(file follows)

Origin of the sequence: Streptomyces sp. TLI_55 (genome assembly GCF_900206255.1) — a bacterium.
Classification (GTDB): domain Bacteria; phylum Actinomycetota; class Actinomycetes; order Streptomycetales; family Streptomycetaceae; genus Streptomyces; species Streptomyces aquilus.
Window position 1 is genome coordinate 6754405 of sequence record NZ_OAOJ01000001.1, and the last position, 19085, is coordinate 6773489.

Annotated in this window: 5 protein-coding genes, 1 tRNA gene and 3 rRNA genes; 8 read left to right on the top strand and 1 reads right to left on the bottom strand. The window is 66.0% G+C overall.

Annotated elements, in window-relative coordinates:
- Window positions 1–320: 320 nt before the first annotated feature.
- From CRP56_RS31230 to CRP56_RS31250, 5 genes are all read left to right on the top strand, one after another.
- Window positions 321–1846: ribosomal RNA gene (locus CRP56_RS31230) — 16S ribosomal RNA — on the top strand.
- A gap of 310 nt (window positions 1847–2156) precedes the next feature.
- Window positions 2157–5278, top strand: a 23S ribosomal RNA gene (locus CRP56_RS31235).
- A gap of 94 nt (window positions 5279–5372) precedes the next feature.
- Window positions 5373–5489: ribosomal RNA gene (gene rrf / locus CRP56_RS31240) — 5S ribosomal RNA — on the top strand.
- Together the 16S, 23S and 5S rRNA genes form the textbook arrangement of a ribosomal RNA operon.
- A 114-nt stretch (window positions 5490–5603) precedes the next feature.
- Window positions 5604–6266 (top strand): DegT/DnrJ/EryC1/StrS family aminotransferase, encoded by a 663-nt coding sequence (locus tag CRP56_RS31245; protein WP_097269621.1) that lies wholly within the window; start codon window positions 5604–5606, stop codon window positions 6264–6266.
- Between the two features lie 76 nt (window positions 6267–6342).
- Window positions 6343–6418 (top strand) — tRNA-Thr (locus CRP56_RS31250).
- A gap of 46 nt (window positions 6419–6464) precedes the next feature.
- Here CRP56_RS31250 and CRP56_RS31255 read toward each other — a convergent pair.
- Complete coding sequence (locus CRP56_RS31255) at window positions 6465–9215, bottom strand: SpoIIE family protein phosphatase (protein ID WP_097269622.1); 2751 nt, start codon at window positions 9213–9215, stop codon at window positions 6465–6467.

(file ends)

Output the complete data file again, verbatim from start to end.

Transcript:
Origin of the sequence: Streptomyces sp. TLI_55 (genome assembly GCF_900206255.1) — a bacterium.
Classification (GTDB): domain Bacteria; phylum Actinomycetota; class Actinomycetes; order Streptomycetales; family Streptomycetaceae; genus Streptomyces; species Streptomyces aquilus.
Window position 1 is genome coordinate 6754405 of sequence record NZ_OAOJ01000001.1, and the last position, 19085, is coordinate 6773489.

Annotated in this window: 5 protein-coding genes, 1 tRNA gene and 3 rRNA genes; 8 read left to right on the top strand and 1 reads right to left on the bottom strand. The window is 66.0% G+C overall.

Annotated elements, in window-relative coordinates:
- Window positions 1–320: 320 nt before the first annotated feature.
- From CRP56_RS31230 to CRP56_RS31250, 5 genes are all read left to right on the top strand, one after another.
- Window positions 321–1846: ribosomal RNA gene (locus CRP56_RS31230) — 16S ribosomal RNA — on the top strand.
- A gap of 310 nt (window positions 1847–2156) precedes the next feature.
- Window positions 2157–5278, top strand: a 23S ribosomal RNA gene (locus CRP56_RS31235).
- A gap of 94 nt (window positions 5279–5372) precedes the next feature.
- Window positions 5373–5489: ribosomal RNA gene (gene rrf / locus CRP56_RS31240) — 5S ribosomal RNA — on the top strand.
- Together the 16S, 23S and 5S rRNA genes form the textbook arrangement of a ribosomal RNA operon.
- A 114-nt stretch (window positions 5490–5603) precedes the next feature.
- Window positions 5604–6266 (top strand): DegT/DnrJ/EryC1/StrS family aminotransferase, encoded by a 663-nt coding sequence (locus tag CRP56_RS31245; protein WP_097269621.1) that lies wholly within the window; start codon window positions 5604–5606, stop codon window positions 6264–6266.
- Between the two features lie 76 nt (window positions 6267–6342).
- Window positions 6343–6418 (top strand) — tRNA-Thr (locus CRP56_RS31250).
- A gap of 46 nt (window positions 6419–6464) precedes the next feature.
- Here CRP56_RS31250 and CRP56_RS31255 read toward each other — a convergent pair.
- Complete coding sequence (locus CRP56_RS31255) at window positions 6465–9215, bottom strand: SpoIIE family protein phosphatase (protein ID WP_097269622.1); 2751 nt, start codon at window positions 9213–9215, stop codon at window positions 6465–6467.